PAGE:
October 20, 2014—About 20% of younger siblings of children with Autism Spectrum Disorder (ASD) will develop the condition by age 3. A new study by Yale School of Medicine researchers has found that 57% of these younger siblings who later develop the condition already showed symptoms at age 18 months.
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Orphanage Care Linked to Thinner Brain Tissue in Regions Related to ADHD

October 14, 2014—Under the rule of dictator Nicolae Ceausescu, thousands of Romanian children were placed in overcrowded orphanages with bleak conditions and minimal human contact. Even after the 1989 revolution, the legacy of institutionalization continued. Only recently has research and public concern over early childhood environments caused changes in policies.
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Not Playing Politics: How to Stay Friends When Your Views Differ

October 13, 2014—As the political posturing amps up in advance of the midterm elections, you know you can always turn off the TV or the radio when you don’t agree with the viewpoint on Obamacare, gun control or policy in the Middle East.
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Trying to Share Our 'Epic' Moments May Leave Us Feeling Left Out

October 6, 2014—We might love to reminisce and tell others about our extraordinary experiences—that time we climbed Mt. Kilimanjaro, got to taste a rare wine, or ran into a celebrity on the street—but new research suggests that sharing these extraordinary experiences may come at a social cost. The findings are published in Psychological Science, a journal of the Association for Psychological Science.
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How Curiosity Changes the Brain to Enhance Learning

October 2, 2014—The more curious we are about a topic, the easier it is to learn information about that topic. New research publishing online October 2 in the Cell Press journal Neuron provides insights into what happens in our brains when curiosity is piqued. The findings could help scientists find ways to enhance overall learning and memory in both healthy individuals and those with neurological conditions.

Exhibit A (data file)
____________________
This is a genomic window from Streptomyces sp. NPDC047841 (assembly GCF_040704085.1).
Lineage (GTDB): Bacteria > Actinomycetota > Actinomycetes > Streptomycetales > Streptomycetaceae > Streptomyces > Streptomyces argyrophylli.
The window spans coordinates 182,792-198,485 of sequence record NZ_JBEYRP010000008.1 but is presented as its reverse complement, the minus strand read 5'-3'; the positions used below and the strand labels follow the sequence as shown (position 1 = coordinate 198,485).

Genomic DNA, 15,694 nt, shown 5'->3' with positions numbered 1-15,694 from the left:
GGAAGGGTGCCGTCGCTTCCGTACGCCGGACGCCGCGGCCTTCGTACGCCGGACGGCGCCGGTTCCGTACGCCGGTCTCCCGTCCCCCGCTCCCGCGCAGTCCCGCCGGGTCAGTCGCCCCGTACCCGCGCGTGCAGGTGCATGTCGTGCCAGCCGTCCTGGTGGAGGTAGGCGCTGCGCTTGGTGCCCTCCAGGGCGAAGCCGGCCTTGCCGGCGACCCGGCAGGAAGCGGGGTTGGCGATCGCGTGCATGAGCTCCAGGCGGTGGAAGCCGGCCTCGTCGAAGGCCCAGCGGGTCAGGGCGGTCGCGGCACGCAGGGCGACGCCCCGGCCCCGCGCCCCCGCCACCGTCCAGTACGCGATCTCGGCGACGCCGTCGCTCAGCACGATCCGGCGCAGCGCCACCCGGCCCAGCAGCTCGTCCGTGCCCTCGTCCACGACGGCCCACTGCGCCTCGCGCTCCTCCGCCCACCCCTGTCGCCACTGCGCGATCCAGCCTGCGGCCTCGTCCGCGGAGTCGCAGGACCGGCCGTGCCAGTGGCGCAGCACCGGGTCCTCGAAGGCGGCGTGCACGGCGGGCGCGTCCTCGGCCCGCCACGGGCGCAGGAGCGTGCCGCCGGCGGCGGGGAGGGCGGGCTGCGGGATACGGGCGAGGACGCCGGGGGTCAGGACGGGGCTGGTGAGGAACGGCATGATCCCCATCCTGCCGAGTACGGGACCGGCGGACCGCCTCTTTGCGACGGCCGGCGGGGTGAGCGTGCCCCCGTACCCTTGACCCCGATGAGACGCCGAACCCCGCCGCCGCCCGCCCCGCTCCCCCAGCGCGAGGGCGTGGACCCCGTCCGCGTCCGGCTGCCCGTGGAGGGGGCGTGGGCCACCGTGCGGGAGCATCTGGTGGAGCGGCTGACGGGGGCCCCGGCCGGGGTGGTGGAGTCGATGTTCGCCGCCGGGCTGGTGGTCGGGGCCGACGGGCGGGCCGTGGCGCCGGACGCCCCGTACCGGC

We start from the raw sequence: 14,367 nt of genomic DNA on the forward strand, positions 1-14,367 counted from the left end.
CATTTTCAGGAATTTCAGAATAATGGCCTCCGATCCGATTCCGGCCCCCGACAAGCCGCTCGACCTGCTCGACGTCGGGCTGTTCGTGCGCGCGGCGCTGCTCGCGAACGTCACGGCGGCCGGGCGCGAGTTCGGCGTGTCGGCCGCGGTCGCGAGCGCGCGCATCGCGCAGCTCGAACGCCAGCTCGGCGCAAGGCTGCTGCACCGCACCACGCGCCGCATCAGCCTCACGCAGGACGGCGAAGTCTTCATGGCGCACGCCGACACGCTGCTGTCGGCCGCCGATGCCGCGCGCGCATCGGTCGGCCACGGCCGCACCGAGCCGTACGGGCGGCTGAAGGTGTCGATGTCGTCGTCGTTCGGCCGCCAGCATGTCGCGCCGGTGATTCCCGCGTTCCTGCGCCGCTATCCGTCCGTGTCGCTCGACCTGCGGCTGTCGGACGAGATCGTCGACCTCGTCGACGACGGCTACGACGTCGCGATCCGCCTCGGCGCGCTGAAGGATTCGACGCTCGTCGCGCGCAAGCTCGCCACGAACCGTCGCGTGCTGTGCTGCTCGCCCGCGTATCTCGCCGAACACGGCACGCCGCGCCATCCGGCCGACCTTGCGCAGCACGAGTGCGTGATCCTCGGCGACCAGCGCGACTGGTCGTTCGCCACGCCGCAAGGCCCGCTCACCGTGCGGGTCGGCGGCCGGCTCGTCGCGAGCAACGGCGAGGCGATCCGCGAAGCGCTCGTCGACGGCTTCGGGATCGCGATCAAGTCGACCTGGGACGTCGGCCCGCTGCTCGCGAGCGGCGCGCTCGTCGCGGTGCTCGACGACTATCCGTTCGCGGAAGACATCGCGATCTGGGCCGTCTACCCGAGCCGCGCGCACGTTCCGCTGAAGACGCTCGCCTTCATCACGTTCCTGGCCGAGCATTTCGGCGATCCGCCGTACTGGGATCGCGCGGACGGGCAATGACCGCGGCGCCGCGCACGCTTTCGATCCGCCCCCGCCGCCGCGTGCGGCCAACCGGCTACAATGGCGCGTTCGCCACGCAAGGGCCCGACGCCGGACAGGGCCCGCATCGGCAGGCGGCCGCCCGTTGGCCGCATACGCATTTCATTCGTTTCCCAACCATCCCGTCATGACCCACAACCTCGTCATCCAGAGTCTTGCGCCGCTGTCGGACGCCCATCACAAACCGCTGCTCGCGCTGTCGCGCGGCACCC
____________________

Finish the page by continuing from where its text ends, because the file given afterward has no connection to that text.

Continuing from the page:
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Support from Grandparents Reduces Behavioral Problems, But May Lead to Children's Weight Gain

 

Overall, Grandparents' support linked to parents' willingness to have additional children and child well-being

October 2, 2014—Grandparents can significantly influence parents' decisions to have additional children and the well-being of grandchildren, according to a recent study completed at the University of Eastern Finland.
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Bullying Prevention: An Interview with Researcher Dieter Wolke

October 1, 2014—Dieter Wolke is professor of developmental psychology and individual differences at the University of Warwick in the United Kingdom. He is the principal investigator of the precursors and consequences of peer bullying; the goal of his research is to understand why and how some children develop psychological problems while others are more resilient to adverse influences. In this interview, Wolke discusses some of his team’s most recent findings, and the role parents can play in preventing the problem.
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Who Are the Men and Boys Suffering from Anorexia?